The Original Rudolph Flies Again!

November 29, 2012 at 12:01 PM

The original Rudolph the Red-Nosed Reindeer book is available again from Applewood Books, a facsimile of the 1939 original written by Robert L. May and illustrated by Denver Gillen. But the story behind this American reindeer hero is as fascinating and enchanting as the story itself. As Bob May himself said: "Everything connected with Rudolph has a touch of miracle about it, a kindly star."

It all began in 1939...

Montgomery Ward & Co. wanted to give away a special book to children during the Christmas season. Robert L. May, a young copywriter with the company, was asked by his boss to come up with some ideas.

He began working on the story about a reindeer who was not like all the others. At first his boss rejected the idea. But May persevered.

He worked on the story for months and finally finished it in late August. Montgomery Ward printed it and handed out almost 2,500,000 copies that Christmas, and children were immediately enchanted by Rudolph and his brilliant...nose.

World War II came, and Rudolph went into hibernation. In 1946, the company again published the book, this time distributing over 3,500,000 copies.

Rudolph's popularity was soaring. May was approached by publishers and songwriters, all wanting a chance to be a part of this phenomenon. But the copyright was owned by Montgomery Ward, and May was unable to sell what he did not own. In 1946, in an act of great generosity, Sewell Avery, the chairman of Montgomery Ward, gave the copyright to Bob May.

The rest, as they say, is history.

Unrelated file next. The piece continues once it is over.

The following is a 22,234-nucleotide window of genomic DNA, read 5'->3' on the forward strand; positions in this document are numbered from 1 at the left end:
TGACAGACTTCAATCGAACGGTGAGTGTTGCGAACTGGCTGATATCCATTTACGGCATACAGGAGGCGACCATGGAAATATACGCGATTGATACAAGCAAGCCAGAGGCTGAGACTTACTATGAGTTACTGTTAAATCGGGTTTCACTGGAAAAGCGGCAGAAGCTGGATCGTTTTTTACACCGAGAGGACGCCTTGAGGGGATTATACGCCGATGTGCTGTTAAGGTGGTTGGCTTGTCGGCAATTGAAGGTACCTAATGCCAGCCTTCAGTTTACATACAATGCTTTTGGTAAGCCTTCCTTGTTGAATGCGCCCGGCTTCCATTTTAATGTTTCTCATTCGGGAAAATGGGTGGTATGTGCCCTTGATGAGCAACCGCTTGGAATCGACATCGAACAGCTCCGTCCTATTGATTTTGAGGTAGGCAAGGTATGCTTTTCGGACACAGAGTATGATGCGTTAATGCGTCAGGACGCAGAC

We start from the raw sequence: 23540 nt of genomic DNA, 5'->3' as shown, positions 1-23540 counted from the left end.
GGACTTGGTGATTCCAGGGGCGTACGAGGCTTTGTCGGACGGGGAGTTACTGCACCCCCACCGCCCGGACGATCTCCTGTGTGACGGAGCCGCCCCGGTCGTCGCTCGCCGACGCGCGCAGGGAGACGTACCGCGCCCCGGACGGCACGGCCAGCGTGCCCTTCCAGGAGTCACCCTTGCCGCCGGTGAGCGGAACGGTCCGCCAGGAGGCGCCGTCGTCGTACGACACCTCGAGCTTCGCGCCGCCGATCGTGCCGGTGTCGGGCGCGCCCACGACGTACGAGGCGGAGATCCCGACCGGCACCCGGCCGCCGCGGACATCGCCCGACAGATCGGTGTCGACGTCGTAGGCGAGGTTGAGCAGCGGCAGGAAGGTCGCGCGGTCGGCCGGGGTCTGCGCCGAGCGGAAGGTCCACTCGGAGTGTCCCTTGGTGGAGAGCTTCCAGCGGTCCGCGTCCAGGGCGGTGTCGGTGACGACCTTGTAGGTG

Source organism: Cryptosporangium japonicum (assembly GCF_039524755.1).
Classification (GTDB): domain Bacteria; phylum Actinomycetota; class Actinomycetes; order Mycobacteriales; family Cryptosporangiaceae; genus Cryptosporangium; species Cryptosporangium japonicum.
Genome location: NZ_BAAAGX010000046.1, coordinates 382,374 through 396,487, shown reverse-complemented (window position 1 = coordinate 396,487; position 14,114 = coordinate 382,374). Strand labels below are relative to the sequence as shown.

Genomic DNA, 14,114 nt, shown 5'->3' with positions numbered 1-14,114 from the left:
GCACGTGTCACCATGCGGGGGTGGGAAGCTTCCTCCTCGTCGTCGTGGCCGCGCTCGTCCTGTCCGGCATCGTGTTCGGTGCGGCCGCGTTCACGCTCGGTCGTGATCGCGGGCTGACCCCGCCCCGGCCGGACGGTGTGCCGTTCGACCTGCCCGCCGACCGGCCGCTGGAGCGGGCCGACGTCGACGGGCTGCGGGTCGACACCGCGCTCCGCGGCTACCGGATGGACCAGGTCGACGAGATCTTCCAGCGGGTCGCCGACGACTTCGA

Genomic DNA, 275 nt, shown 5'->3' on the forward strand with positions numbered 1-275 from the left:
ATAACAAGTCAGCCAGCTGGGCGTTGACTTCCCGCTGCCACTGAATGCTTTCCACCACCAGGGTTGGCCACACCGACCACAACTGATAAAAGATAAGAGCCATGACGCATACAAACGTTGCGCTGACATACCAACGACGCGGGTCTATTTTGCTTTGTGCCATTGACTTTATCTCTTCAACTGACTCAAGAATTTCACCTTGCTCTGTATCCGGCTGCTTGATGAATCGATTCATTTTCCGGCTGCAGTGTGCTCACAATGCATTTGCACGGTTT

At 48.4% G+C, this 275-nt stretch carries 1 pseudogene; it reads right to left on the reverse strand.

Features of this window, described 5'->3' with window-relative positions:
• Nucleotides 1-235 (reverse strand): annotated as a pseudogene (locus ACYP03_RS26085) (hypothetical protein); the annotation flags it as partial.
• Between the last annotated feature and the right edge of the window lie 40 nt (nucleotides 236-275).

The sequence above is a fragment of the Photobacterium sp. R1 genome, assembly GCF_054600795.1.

Fun Rudolph book facts:

° In 1947, a small children's book publisher brought out a Rudolph edition that sold 100,000 copies in two years.

° In 1949, May's brother-in-law Johnny Marks wrote a 113-word song summarizing the Rudolph story.

° Gene Autry's recording of the song climbed to #1 on the Hit Parade and sold 2,000,000 copies during its first Christmas season.

° Over 500 licensed Rudolph products appeared—everything from stuffed toys to bracelet charms, cuckoo clocks, and cookie cutters.

° A film version of the story first aired in 1964 and has been broadcast on a major TV network every year since.

° In 1990, Applewood Books republished in hardcover the original Rudolph, exactly as it appeared in 1939, and the book went on to sell over a million copies in facsimile.

° The story and song have been translated into over 25 languages, proving that Rudolph appeals to people all around the world.


Tags: Rudolph Santa Christmas Rudolph the Red-Nosed Reindeer Robert L. May Bob May Denver Gillen
Category: In the News

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